Virtually everyone agrees that the blame for the financial crash in 2008 lay at the feet of the investment banks. Few people know exactly what went on in these massive institutions in the lead up to it. If you can explain what a Collateralized Debt Obligation is, you’re in an elite minority. But it is these ‘CDOs’ – complex financial instruments essentially designed to hide mortgage loans that were highly likely to default and make them appear a good investment – that caused the boom and bust.
The practice of repackaging ‘sub-prime’ loans in CDOs, which the rating agencies then stamped with ‘Triple A’ status (highly unlikely to default), became a massive money-spinner for investment banks, and everyone wanted the gravy train to keep chugging along. Except… there were certain individuals with a sharp sense of curiosity, like stock market investor Michael Burry who scratched beneath the surface; saw the true worth (or lack thereof) of the loans and decided to ‘short’ them (place a bet on their worth decreasing).
Author Michael Lewis makes Mike Burry and certain other shrewd individuals the protagonists in a story that reads like a detective novel and builds to a disastrous crescendo. Some of the financial jargon is hard to decipher, but Lewis does as best as can be expected to explain financial instruments that were purposely designed to confound and bewilder. You feel the tension build, like a game of Jenga, waiting for the moment when everything comes tumbling down. The book is punctuated with humour to break up the paragraphs of dense text, and Lewis has a knack of making you care about the predicaments Mike Burry, Steve Eisman, Vincent Daniel and a handful of other finance guys find themselves in as they work to prove the corruption at the heart of Wall Street. (I should also point out; these maverick investors were also ‘in it for the money’ – they stood to make a killing out of the doomsday scenario they envisioned).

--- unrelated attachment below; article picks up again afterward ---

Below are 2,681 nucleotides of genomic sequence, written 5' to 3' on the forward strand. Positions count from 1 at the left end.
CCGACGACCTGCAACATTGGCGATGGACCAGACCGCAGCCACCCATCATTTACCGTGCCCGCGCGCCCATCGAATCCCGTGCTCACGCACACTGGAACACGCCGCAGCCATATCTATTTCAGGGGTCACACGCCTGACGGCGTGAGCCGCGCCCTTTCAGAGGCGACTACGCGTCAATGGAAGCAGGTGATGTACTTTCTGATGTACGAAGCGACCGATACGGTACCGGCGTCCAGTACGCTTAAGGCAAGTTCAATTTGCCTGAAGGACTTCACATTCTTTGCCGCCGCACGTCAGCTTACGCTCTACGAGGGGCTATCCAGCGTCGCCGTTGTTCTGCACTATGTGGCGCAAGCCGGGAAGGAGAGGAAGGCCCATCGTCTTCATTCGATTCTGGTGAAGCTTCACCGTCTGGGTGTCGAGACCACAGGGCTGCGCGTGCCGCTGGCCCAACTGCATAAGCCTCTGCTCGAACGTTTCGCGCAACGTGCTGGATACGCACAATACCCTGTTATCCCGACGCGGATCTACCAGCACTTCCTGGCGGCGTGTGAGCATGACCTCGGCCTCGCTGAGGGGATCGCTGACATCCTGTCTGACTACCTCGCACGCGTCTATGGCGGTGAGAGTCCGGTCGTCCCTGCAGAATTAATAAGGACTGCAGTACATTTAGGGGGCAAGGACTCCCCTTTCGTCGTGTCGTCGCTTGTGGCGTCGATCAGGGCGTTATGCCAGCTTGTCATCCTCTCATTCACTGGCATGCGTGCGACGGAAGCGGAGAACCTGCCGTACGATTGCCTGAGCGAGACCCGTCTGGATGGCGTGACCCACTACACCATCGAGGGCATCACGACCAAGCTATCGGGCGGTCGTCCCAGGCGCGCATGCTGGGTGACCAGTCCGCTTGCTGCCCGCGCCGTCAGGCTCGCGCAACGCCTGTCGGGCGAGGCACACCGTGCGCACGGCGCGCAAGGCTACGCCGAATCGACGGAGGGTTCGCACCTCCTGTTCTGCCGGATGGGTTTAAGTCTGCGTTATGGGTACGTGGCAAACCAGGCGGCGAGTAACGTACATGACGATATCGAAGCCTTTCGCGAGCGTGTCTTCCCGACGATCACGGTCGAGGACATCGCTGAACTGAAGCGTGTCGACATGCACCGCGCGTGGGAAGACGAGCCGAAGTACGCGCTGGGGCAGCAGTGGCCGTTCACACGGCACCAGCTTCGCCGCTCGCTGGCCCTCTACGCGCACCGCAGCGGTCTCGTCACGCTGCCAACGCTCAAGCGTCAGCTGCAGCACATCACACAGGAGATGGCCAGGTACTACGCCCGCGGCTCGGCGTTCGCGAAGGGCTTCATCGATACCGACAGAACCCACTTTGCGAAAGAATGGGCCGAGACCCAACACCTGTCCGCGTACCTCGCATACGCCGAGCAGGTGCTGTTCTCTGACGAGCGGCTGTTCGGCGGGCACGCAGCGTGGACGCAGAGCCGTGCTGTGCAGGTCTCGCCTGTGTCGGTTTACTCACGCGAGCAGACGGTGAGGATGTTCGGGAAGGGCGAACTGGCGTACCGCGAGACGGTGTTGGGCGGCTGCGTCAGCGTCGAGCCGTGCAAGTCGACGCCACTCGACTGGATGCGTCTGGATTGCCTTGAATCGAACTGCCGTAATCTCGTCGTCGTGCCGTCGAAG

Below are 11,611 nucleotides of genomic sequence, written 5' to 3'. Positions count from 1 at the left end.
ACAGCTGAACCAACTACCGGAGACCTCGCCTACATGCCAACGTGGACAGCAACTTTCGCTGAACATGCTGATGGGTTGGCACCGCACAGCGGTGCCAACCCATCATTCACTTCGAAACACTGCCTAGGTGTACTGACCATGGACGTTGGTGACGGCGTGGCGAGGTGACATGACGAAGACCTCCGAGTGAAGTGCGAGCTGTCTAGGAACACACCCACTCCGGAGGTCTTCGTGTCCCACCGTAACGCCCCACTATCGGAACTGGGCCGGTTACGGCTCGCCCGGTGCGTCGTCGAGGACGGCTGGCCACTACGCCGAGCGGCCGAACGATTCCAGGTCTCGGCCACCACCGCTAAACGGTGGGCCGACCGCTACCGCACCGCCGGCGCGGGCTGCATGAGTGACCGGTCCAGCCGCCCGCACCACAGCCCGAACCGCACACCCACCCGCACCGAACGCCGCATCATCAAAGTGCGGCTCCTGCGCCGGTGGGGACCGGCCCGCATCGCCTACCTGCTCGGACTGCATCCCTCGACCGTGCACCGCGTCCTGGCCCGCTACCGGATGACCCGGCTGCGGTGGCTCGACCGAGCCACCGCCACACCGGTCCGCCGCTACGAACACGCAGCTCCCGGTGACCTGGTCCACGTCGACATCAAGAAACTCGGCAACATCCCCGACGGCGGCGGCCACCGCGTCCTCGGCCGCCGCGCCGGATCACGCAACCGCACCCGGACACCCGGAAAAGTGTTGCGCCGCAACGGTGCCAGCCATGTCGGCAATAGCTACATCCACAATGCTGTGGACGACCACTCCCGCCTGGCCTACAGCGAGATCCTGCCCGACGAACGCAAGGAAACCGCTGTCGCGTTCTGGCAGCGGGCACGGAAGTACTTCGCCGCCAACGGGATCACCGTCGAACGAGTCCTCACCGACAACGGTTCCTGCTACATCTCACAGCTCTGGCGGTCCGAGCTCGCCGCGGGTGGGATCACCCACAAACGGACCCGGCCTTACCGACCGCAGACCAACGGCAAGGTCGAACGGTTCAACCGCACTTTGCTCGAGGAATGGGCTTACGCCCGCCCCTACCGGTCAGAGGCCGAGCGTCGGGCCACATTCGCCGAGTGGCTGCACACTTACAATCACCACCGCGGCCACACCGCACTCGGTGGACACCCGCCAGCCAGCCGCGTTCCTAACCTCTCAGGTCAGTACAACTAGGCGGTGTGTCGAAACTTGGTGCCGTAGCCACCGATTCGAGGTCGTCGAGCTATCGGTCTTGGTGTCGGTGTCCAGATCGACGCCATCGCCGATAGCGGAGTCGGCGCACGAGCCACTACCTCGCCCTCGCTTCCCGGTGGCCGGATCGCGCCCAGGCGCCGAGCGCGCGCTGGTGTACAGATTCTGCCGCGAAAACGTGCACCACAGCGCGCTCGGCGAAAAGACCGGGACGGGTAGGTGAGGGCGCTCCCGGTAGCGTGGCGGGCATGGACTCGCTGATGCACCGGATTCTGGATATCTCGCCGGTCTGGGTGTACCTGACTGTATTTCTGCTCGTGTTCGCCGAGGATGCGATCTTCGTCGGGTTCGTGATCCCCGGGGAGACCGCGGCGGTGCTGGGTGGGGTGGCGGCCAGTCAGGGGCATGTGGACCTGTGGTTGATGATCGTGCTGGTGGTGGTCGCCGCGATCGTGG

The question rattling around in my head after putting the book down was ‘how can such clever people act so dumb?’ The answer, I’ve since concluded is simple: Greed. I come away from the book feeling differently about those involved in the debacle. At the time of the crash, I would have opined that it’s mainly the fault of stupid individuals taking out mortgage loans they couldn’t afford to repay. But after reading how sub-prime lenders duped the folk they were lending to, and how these ‘shitty’ loans (as they are often referred to in the book) were polished-up and sold to ill-informed investors, my opinion as to who was culpable has swayed to those on the selling side rather than the buyers.
I’ll just leave this staggering fact for your consideration: One investment banker lost $9,000,000,000 (billion) dollars, the single largest trading loss in the history of Wall Street, and still walked away from the carnage with millions of dollars in remuneration in his pocket…